I don't think there's any way to bypass the effects of the time displacement. It's not logical to think that time would somehow "undue" itself on the astronaut's return trip, like Superman flying backwards around the Earth.

    Does the theory of relativity hold if one goes through a black hole, or other wormhole? Since travelling in hyperspace is a theoretical possibility, is there an equation that calculates how much time passes if one uses hyperspace to travel vast distances?
  11. VadersLaMent Chosen One

    Member Since:
    Apr 3, 2002
    star 9
    In other words is there time dilation for FTL. I think the time dilation effects are muted in things like wormholes and warp drives, since locally you are moving at whatever slower than light speed but non-locally you are moving along with your FTL system.

    And your time dilation example is way off. HERE

    Dilation effects don't really start to factor heavily until you get above 80% lightspeed.
  12. Lowbacca_1977 Force Ghost

    Member Since:
    Jun 28, 2006
    star 6
    Well, the cause of time dilation comes from differences in gravity or differences in velocity. So really with something like wormholes where you're effectively jumping from one spot to the next, I think that would actually mean you wouldn't have any time dilation effect because it's more that space-time is being warped than it is traveling at high speed. You may get there faster than light, but not by GOING faster than the speed of light, so it won't properly apply to the best of my knowledge. There may be a gravitational effect, though.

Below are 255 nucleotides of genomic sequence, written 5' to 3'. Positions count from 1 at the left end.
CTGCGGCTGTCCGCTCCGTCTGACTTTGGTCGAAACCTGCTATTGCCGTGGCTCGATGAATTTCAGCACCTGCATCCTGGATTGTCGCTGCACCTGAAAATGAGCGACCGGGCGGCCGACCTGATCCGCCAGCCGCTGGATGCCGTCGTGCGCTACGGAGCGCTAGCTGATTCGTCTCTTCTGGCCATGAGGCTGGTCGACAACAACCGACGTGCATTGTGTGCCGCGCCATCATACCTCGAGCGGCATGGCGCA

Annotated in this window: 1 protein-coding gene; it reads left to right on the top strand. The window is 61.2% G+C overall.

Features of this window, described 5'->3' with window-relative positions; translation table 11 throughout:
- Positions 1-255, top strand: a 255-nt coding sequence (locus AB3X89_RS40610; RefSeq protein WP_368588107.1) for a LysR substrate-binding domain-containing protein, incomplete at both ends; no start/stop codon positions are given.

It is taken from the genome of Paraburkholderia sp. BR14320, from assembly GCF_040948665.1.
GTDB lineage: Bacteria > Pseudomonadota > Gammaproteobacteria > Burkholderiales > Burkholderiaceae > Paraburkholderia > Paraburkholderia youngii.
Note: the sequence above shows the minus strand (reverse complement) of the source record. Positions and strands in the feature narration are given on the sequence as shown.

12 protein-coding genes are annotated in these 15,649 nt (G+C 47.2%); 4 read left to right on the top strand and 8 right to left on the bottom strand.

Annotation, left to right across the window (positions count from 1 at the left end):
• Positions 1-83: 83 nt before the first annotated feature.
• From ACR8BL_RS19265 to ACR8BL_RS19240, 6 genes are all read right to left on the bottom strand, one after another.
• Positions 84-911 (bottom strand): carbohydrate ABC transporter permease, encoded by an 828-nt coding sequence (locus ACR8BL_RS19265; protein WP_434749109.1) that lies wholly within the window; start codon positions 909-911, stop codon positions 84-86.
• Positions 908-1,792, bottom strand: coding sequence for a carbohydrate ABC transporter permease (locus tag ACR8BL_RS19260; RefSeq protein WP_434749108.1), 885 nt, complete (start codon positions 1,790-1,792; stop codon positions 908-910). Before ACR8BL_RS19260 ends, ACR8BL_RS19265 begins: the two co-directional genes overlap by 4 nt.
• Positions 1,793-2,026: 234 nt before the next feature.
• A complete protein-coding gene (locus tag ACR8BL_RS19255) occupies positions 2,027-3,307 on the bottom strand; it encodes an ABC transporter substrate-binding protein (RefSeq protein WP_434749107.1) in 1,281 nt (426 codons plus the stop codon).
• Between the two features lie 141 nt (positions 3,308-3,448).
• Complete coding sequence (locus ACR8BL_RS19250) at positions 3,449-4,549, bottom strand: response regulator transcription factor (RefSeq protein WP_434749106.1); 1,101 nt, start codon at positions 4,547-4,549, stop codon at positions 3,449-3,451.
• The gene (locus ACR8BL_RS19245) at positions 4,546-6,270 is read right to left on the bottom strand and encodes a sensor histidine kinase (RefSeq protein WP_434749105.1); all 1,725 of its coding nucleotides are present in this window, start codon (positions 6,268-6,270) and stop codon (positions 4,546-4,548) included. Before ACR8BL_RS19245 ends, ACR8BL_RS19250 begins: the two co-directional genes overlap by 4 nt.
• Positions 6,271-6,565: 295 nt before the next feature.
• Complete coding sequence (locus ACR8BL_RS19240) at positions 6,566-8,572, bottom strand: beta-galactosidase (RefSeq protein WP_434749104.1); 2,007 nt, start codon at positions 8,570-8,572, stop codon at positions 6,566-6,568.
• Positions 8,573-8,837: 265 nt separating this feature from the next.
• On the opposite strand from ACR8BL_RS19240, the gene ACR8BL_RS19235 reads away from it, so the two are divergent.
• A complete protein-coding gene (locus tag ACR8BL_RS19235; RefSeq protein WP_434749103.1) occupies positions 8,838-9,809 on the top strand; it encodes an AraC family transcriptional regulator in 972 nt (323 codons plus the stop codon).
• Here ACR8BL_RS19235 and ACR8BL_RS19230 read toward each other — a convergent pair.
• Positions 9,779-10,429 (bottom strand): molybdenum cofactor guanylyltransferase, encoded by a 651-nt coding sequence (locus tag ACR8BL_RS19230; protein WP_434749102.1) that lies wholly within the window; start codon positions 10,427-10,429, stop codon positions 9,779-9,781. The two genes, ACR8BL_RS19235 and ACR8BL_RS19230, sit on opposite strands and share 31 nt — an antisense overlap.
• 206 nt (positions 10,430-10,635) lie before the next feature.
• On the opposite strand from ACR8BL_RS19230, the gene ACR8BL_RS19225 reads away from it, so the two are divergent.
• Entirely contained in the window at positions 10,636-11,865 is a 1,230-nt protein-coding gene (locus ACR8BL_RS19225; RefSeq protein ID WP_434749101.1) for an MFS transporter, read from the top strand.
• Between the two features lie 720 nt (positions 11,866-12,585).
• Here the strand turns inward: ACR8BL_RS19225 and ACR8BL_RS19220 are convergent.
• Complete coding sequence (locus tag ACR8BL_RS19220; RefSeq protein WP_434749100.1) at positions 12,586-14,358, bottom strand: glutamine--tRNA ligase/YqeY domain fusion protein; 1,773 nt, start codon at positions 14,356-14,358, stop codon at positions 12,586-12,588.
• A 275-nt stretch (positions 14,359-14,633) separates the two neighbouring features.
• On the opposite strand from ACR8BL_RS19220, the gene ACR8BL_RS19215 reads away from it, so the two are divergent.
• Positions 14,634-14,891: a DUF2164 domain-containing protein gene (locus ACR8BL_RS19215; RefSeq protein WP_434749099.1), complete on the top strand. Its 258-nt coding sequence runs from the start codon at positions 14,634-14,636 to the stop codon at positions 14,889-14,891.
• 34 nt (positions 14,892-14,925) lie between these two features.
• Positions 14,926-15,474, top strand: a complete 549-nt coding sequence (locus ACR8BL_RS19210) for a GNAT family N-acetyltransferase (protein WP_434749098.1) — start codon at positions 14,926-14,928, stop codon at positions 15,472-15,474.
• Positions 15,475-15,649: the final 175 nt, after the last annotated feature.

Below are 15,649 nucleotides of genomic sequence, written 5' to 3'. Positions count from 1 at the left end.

And I'd agree with VLM in that the time dilation there is off. Traveling to Alpha Centauri and back at half the speed of light in that example would be 9 years of time in the rest frame, but on the ship it would be, I believe, 15% off. So I think it's about 7.8 years doing the calculation off the cuff. Still significant, but not as extreme as the example stated it'd be.


    On my earlier 'earth-like' question... few comments, notes, etc...
    some interesting stances on what constituted earth-like, Kyptastic hits about what I'd define as earth-like, although I'm not sure if I'd have oxygen-atmosphere as a requirement, although liquid water definitely would be. Since I'd point out that life as we know it needs water, but not necessarily oxygen.

    Mr44, really, before you look at the star types needed, what you mean by earth-like needs definition. A red dwarf could well have an earth-sized planet with liquid water orbiting it, it just wouldn't be getting the same wavelengths of light we do, and similarly, further out planets could be around on the other side of it, hotter stars could hypothetically have earthlike planets further out, although these ones do carry the trouble of shorter lives. I'd also say that the stars you mentioned are both probably not good picks (though I could be proven wrong) in that Betelgeuse is a red giant, which has destroyed or baked any planets that were orbiting it closer in to where a habitable zone might've been for most of it's life, and I'm hesitant with Capella as well, since Capella contains two giant stars. So the spectral type range is right, I think it'd be better to keep it to the main sequence, which is where a star spends most of it's life. Once you get to giants, I think those are stars that are too dynamic at that point to have stable systems for life to really develop much.